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2001 Hot Spring Sovereign 120V no heat w/new heater


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Hi, all.

A while back my girlfriend and I scored a free Hot Spring 120V/230V convertible Sovereign model built in the last quarter of 2001. When we picked it up it had a bad Watkins NoFault 6000 heater element (OEM coil type) and a bad 120V AC GFCI cord. I have since replaced both and used the Upgraded Watkins/Laing NoFault 6000V 120/230V heater.

I also replaced the circulation pump while I was in there and every bit of clear 3/4"ID vinyl tubing that was visible, and replaced the ozonator tubing and check valve as well.

Upon filling the hot tub and plugging the new cord back in, I went to test the new heater. The water temp going into the hot tub was 52° and after fifteen minutes the element tubing still felt cold to the touch. This morning I checked the water temperature and noticed it was steaming in the cold morning air. After checking the water it still felt cold but the temperature had risen to only 61°. The element still felt cold as well.

I should mention that I have done what some sites suggest and that's to unhook the power leads to the heater at the heater control board and test for voltage, to which I noted 120V coming from the terminals. The HTR ON control board LED is lit as well.

Is this normal or is this a problem and if so, what is the fix? 

 

-Steve 

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A normal 7' spa hooked up 240v with a 5.5 kw heater might take 8-10 hours to heat up to 100. A spa hooked up 120V is likely only a 1 kw heater so it will take 4.5 times longer. Especially the first 40-50 degrees when starting at 51 degrees. I have seen small 110V spas take up to 36 + hours to reach 100 this time of year.

The fix is hook it up 240V it will cost less to operate and you will enjoy it more. A 110V spa here in a Canadian winter will loose heat fast and can't keep temp up when you are in it with the cover open.

 

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2 hours ago, CanadianSpaTech said:

A normal 7' spa hooked up 240v with a 5.5 kw heater might take 8-10 hours to heat up to 100. A spa hooked up 120V is likely only a 1 kw heater so it will take 4.5 times longer. Especially the first 40-50 degrees when starting at 51 degrees. I have seen small 110V spas take up to 36 + hours to reach 100 this time of year.

The fix is hook it up 240V it will cost less to operate and you will enjoy it more. A 110V spa here in a Canadian winter will loose heat fast and can't keep temp up when you are in it with the cover open.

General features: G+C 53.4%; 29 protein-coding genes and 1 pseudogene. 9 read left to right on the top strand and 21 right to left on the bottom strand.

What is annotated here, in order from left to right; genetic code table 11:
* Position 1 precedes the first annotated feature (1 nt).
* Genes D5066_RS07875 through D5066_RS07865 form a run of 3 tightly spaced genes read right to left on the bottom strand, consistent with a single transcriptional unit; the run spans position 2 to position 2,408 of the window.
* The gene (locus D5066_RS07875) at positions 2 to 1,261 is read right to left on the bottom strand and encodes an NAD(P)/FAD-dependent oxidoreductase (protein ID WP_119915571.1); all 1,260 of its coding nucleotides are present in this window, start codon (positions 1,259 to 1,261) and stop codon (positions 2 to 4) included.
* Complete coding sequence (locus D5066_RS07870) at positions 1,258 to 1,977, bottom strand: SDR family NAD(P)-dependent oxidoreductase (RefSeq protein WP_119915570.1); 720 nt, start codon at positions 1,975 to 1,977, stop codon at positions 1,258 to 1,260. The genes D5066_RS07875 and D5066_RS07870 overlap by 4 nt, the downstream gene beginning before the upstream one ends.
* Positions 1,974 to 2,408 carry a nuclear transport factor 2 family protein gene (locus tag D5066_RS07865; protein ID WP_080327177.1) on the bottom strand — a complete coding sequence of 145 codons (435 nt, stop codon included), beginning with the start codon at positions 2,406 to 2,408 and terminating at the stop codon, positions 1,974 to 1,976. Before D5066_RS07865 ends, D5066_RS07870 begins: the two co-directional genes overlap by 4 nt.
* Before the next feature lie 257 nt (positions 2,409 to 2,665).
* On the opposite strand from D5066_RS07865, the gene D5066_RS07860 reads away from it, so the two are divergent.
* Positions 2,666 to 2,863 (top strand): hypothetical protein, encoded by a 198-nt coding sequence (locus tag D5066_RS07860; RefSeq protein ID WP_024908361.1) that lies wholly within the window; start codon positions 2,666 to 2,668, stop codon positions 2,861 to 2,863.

Is it normal for the heater element tubes to feel cold or should they feel warm?

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10 minutes ago, CanadianSpaTech said:

There is flowing cold water around the element and at 1kw it might not get that hot. Are you still getting a degree or 3 per hour increase?

I left for my job at a hardware store (I am a Plumbing Professional at Lowe's) at 5:30 a.m. with a water temperature of 61°. Upon my arrival at home at about 7 p.m. the water was checking out at 70°. 

 

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28 minutes ago, RDspaguy said:

What is the air temperature where your spa is located?

Do you have a cover on the spa? If so, how thick is it? Is it solid, vinyl, or inflatable?

How many gallons does the spa hold or how big is it?

The specs for the 1999-2003 Hot Spring Sovereign model list 355 gallon capacity.

As far as the ambient air temperature, today we didn't really break 50°. Right now as I type this the temperature is 44°. 

It currently has no cover. The factory cover it came with was rotten and had worms crawling throughout the innards. I disposed of it and will soon be building my own using two sheets of 2" thick 4'x8' foam board garage door insulation panels and eight yards of marine grade vinyl.

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No cover, 120 volts, cold outside. You are lucky it has heated at all.

Turn it off until you have a cover, you are just wasting a bunch of $.

Covers can be had numerous places online for around $300. Fit and construction are as important as a layer of insulation on top. I would recommend you order one, as your diy will be inferior and will not last. Garage doors do not hold in caustic chemical fumes that deteriorate foam and vinyl.

 

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Agreed... buy a decent cover it will save you money in the long run. Wire the spa 240 it will save you money in the long run. If you get a cold night and want to enjoy a nice HOT tub you will get in and it will be nice and warm and cozy and in about 15 minutes it will be down 10 degrees and suck. JMO

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3 hours ago, CanadianSpaTech said:

Agreed... buy a decent cover it will save you money in the long run. Wire the spa 240 it will save you money in the long run. If you get a cold night and want to enjoy a nice HOT tub you will get in and it will be nice and warm and cozy and in about 15 minutes it will be down 10 degrees and suck. JMO

We plan on getting a better cover for it, however I have not been able to find a cover that will adequately fit inside the canopy I built over the hot tub. I only have eight inches of clearance on the long sides and on the short sides I have only three, so I can't fit a conventional hot tub cover inside it. Not to mention, the lowest point of the roof is only three feet above the top of the hot tub. I designed it in such a way to eliminate the obscene bulkiness ad heaviness of conventional hot tub covers. 

 

The marine grade vinyl my girlfriend purchased (and that I plan on using to make a replacement with) is of the same type that is used in outdoor marine environments and is rated for hot tub cover patch work. 

 

And the foam board insulation I plan on using has an external layer of film on both sides for moisture and chemical protection. 

 

As far as the 120/230V wiring, we are renting the place where I live and we cannot permanently wire this hot tub for 230V. We have to keep portability in mind.

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All good. See if you can find a thermal foam floating blanket in your area. It sits on top of the water and keeps heat in. Comes in 7' and 8' sizes and you cut it to fit the contours of your spa. Will help keep the heat in when not in use. http://hstsynthetics.com/products/spa-products/floating-spa-cover.html

Also open up the skirting panels and fill any open voids with Roxol rock wool insulation leaving the area near the pumps and pack room to breath. 

A cover cap might help keep in heat and stop cold wind from getting under the edges of the cover: https://www.costco.ca/spa-cover-cap-2.1-m-x-2.1-m-(7-ft.-x-7-ft.).product.10344564.html

Is it up to temp yet?

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Good advice from CanadianSpaTech. Just heed his warning about the insulation around the pumps and equipment.